The silicon finger contactors 30 can be directly mounted on the contact substrate 20 as shown in FIGS. 5 and 6 to form a contact structure which can be used as a probe card 170 of FIG. 2, or molded in a package, such as a traditional IC package having leads, so that the package is mounted on a probe card, or interconnected with other substrate. Since the silicon finger contactors 30 can be fabricated in a very small size, an operable frequency range of a contact structure or probe card mounting the contactors of the present invention can be easily increased to 2 GHz or higher. Because of the small size, the number of contactors on a probe card can be increased to, for example 2,000 or more, which is able to test as many as 32 or more memory devices in parallel at the same time.

Furthermore, because the contact structure of the present invention is formed of the contactors 30 mounted on the contact substrate 20, which is typically a silicon substrate, environmental changes such as a temperature expansion ratio of the silicon substrate are the same as those of the semiconductor wafer 300 under test. Therefore, the accurate positioning between the contactors 30 and the contact targets 320 can be maintained throughout the test.

In FIG. 5, each of the contactors 30 has a conductive layer 35 in a finger (beam) like shape. The contactor 30 also has a base 40 which is attached to the contact substrate 20. An interconnect trace 24 is connected to the conductive layer 35 at the bottom of the contact substrate 20. Such a connection between the interconnect trace 24 and the conductive layer 35 is made, for example, through a solder ball 28. The contact substrate 20 further includes a via hole 23 and an electrode 22. The electrode 22 is to interconnect the contact substrate 20 to an external structure such as a pogo-pin block or an IC package through a wire or a conductive elastomer.

Thus, when the semiconductor wafer 300 moves upward, the silicon finger contactors 30 and the contact targets 320 on the wafer 300 mechanically and electrically contact with each other. Consequently, a signal path is established from the contact target 320 to the electrodes 22 on the contact substrate 20. The interconnect trace 24, the via hole 23 and the electrode 22 also function to fan-out the small pitch of the contactors 30 to a larger pitch to fit to the external structure such as a pogo-pin block or an IC package.

Because of the spring force of the beam like shape of the silicon finger contactors 30, the end of the conductive layer 35 produces a sufficient contact force when the semiconductor wafer 300 is pressed against the contact substrate 20. The end of the conductive layer 35 is preferably sharpened to achieve a scrubbing effect when pressed against the contact target 320 for penetrating through a metal-oxide layer.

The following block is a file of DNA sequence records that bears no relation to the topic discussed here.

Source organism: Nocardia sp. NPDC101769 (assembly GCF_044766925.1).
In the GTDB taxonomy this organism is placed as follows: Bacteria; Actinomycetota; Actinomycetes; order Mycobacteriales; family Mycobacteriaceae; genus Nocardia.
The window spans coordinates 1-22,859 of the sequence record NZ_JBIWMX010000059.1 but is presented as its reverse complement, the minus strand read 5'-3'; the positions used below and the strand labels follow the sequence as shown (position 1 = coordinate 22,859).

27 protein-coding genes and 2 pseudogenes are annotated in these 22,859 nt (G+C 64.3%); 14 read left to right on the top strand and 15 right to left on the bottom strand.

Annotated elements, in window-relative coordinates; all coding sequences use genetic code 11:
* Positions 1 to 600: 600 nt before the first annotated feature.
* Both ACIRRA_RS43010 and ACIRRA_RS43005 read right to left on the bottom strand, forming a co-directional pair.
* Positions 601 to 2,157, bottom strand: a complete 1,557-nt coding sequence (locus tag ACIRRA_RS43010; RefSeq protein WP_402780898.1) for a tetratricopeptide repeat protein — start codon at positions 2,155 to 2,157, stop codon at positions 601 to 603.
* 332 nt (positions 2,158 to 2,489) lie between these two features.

For example, if the target 320 on the semiconductor wafer 300 has aluminum oxide on its surface, the scrubbing effect is necessary to establish an electrical connection with low contact resistance. The spring force derived from the beam like shape of the contactor 30 provides an appropriate contact force against the contact target 320. The elasticity produced by the spring force of the silicon finger contactor 30 also functions to compensate the differences in size or flatness (planarity) involved in the contact substrate 20, the contact target 320 and the wafer 300, as well as the contactors 30.

An example of material of the conductive layer 35 includes nickel, aluminum, copper, nickel palladium, rhodium, nickel gold, iridium or several other depositable materials. An example of size of the silicon finger contactor 30 intended for a semiconductor test application may be 100-500 μm in overall height, 100-600 μm in horizontal length, and about 30-50 μm in width for the pitch of 50 μm or more between contact targets 320.

FIG. 6 is a bottom view of the contact substrate 20 of FIG. 5 having a plurality of silicon finger contactors 30. In an actual system, a larger number of contactors, such as several hundreds or several thousand of them, will be aligned in the manner shown in FIG. 6. The interconnect traces 24 expand the pitch of the contactors 30 to the pitch of the via holes 23 and electrodes 22 as shown in FIG. 6. Adhesives 33 are provided at contact points (inner areas of contactors 30) between the substrate 20 and the bases 40 of the contactors 30. The adhesives 33 are also provided at the sides (top and bottom of contactors 30 in FIG. 6) of the set of contactors 30. An example of adhesives 33 includes thermosetting adhesives such as epoxies, polyimide and silicone, and thermoplastic adhesives such as acrylic, nylon, phenoxy and olefin, and UV cured adhesives.

FIG. 7 is a bottom view showing another example of contact structure of the present invention in which contactors 30 are aligned in four directions. Similar to the example of FIGS. 5 and 6, each of the contactors 30 has a conductive layer 35, and a base 40 which is attached to the contact substrate 20. An interconnect trace 24 is connected to the conductive layer 35 at the bottom of the contact substrate 20. The interconnect trace 24 and the conductive layer 35 are connected, for example, by a solder ball 28. The contact substrate 20 further includes a via hole 23 and an electrode 22. The electrode 22 is to interconnect the contact substrate 20 to an external structure such as a pogo-pin block or an IC package through a wire or a conductive elastomer.